Mr Toepfer was speaking in the wake of the final preparatory meeting for WSSD which was held in Bali, Indonesia. While some progress was achieved, in common with most delegates he conceded that far more needs to be done to ensure that the Johannesburg summit is a success.
"Out latest Global Environment Outlook, the work of over 1,000 scientists and experts around the globe, gives us the hard facts and tough choices that are needed to restore the health and natural wealth of this wonderful blue planet. Unless action is taken now we face, in 30 years time, the prospect of half the world's people living in water stressed areas, over 70 per cent of the Earth's surface impacted by roads, cities and other infrastructure developments and concentrations of carbon dioxide in the atmosphere at 450 parts per million, on track for a doubling from pre-industrial levels by 2050," he said.
"But we do not need to look to the future to see how the unsustainable life-styles of the richer parts of the world, and the poverty of the poorer parts, are threatening the Earth's life support systems. Around a third of the world's fish stocks are in a degraded state as a result of over-fishing fueled by subsidies estimated at up to US$ 20 billion a year, around half the world's rivers are seriously depleted and polluted and some two billion hectares of soil, equal to an area the size of the United States and Mexico combined, is classed as degraded. Our motto is Environment for Development, for without the environment you can never have the kind of development that can last. If we are to break the current impasse we will have to balance the needs and aspirations of both developed and developing countries. The GEF, which is administered by a secretariat in Washington DC, is not a new funding arm but an established one. It has been agreed that it is now due for re-vitalization so it can continue its excellent work. Let's us now do this and give it the financial resources needed to carry on with its important activities," he said.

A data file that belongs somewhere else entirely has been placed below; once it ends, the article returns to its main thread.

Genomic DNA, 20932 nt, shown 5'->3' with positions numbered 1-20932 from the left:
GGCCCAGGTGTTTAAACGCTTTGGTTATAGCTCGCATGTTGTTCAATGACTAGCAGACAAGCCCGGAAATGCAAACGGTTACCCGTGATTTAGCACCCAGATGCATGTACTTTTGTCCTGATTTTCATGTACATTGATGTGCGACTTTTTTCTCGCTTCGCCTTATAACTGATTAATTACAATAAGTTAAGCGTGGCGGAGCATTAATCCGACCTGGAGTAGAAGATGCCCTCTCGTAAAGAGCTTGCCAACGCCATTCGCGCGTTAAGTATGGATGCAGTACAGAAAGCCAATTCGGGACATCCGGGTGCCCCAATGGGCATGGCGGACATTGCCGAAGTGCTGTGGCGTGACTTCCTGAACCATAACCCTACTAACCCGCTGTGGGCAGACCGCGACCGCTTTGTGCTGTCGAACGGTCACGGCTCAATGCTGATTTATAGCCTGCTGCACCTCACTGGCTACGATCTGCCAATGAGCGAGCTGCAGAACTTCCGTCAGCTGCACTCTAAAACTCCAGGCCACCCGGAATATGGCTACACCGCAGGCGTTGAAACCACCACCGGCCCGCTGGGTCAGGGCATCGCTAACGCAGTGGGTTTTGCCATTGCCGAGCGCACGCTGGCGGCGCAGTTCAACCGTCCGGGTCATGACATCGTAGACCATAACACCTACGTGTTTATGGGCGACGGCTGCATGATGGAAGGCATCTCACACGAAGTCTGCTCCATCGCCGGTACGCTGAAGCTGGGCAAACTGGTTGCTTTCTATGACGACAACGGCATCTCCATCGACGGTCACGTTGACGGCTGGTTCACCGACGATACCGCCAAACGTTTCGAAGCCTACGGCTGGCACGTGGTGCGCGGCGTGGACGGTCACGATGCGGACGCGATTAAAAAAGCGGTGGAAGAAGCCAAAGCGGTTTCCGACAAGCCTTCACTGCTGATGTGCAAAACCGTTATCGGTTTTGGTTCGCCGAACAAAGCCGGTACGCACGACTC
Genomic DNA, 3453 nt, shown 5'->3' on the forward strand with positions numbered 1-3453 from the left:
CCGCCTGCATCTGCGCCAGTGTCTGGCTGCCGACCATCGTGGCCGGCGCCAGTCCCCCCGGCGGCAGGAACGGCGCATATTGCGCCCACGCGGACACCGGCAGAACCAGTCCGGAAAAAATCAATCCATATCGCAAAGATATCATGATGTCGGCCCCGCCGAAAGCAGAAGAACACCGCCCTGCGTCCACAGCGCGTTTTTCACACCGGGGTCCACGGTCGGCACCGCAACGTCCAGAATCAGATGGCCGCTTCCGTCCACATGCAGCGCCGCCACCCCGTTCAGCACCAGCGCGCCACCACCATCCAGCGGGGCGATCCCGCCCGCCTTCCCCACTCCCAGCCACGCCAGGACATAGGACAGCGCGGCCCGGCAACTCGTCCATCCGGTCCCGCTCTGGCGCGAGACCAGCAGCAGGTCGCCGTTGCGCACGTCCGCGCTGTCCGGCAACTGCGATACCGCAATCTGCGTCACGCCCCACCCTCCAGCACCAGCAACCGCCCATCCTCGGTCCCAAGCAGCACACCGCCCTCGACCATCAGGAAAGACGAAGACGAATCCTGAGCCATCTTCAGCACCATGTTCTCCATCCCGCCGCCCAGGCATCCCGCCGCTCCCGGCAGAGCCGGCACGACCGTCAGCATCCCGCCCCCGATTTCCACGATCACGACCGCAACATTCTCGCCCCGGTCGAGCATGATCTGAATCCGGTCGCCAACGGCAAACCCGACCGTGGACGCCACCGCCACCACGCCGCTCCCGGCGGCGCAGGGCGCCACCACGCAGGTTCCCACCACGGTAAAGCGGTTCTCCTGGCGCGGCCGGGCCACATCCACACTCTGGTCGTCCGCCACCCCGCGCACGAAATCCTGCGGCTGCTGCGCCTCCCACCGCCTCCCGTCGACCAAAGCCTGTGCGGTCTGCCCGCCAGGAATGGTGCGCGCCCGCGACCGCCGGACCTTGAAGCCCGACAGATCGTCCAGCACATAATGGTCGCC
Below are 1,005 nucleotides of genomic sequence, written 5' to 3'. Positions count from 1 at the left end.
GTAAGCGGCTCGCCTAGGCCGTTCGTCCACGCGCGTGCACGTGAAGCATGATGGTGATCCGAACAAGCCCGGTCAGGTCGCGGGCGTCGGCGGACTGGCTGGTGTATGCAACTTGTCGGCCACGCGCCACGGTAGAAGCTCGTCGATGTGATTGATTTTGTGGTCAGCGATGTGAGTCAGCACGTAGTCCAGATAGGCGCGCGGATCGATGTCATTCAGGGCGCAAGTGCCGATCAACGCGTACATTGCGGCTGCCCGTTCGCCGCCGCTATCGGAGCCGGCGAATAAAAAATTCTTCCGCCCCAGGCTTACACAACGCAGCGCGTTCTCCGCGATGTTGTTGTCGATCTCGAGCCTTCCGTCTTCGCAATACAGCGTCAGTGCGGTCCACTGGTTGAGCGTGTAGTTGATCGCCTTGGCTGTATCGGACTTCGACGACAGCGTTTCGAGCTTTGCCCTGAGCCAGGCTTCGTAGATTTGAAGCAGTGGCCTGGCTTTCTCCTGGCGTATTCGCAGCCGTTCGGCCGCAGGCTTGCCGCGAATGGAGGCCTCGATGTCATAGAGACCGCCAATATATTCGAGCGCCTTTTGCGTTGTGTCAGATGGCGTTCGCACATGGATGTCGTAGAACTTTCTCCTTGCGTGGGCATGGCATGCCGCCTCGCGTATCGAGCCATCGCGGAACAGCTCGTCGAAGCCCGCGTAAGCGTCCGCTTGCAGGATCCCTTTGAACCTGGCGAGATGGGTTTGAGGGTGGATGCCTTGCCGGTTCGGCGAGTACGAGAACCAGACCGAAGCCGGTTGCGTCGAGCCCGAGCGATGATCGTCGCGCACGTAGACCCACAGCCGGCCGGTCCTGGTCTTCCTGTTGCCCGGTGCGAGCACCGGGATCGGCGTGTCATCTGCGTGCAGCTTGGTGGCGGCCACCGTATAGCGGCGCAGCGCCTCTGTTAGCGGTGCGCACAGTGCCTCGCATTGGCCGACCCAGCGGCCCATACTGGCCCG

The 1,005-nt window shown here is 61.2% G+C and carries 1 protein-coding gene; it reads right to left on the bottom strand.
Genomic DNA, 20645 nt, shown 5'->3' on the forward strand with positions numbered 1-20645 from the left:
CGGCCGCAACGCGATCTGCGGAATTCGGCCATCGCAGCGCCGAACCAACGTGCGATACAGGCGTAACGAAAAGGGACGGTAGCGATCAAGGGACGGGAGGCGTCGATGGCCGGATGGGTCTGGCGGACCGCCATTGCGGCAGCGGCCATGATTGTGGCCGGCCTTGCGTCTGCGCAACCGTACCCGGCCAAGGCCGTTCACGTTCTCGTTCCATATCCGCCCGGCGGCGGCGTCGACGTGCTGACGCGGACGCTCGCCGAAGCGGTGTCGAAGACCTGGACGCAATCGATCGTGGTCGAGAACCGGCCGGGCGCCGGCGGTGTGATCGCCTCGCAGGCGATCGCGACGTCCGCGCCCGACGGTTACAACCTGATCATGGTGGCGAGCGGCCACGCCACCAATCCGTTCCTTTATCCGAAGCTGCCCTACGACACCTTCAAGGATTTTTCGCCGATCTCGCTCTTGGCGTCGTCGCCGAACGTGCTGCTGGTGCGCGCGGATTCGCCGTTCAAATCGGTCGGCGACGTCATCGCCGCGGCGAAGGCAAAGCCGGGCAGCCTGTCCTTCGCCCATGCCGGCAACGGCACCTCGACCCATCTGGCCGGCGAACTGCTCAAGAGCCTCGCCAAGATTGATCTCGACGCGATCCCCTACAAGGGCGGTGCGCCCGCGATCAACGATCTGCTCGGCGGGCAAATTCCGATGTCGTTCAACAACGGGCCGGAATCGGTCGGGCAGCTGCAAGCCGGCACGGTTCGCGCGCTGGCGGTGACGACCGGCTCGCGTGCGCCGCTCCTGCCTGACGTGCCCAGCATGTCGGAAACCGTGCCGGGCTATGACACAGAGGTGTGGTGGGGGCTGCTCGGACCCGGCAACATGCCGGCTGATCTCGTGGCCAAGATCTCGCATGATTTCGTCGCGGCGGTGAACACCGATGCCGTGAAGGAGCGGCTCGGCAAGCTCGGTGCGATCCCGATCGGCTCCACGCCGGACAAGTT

Note to Editors: The Global Environment Facility was established for a pilot phase in 1991 in the run up to the Rio Earth Summit of 1992. It has three implementing agencies. These are UNEP, the United Nations Development Programme and the World Bank. During its pilot phase the facility was given US$1.2 billion. It has had two replenishments of US$2.02 billion and US$ 2.75 billion and was re-structured in 1994. The third replenishment is due this year.
The GEF's key focus areas have been biodiversity, climate change, international waters, land degradation, the ozone layer and more recently issues like the phasing out Persistent Organic Pollutants. It is also the financial mechanism for, for example, the Cartagena Protocol on Biosafety.
For More Information Please Contact: Nick Nuttall, UNEP Head of Media, on Tel: 254 2 623084, Mobile: 254 733 632755, E-mail: firstname.lastname@example.org or Robert Bisset,UNEP Media Liaison for Europe, on Tel: 33 -1 - 4437 7613, Mobile: 33 - 6 - 2272 5842, E-mail: email@example.com
UNEP News Release: 2002/48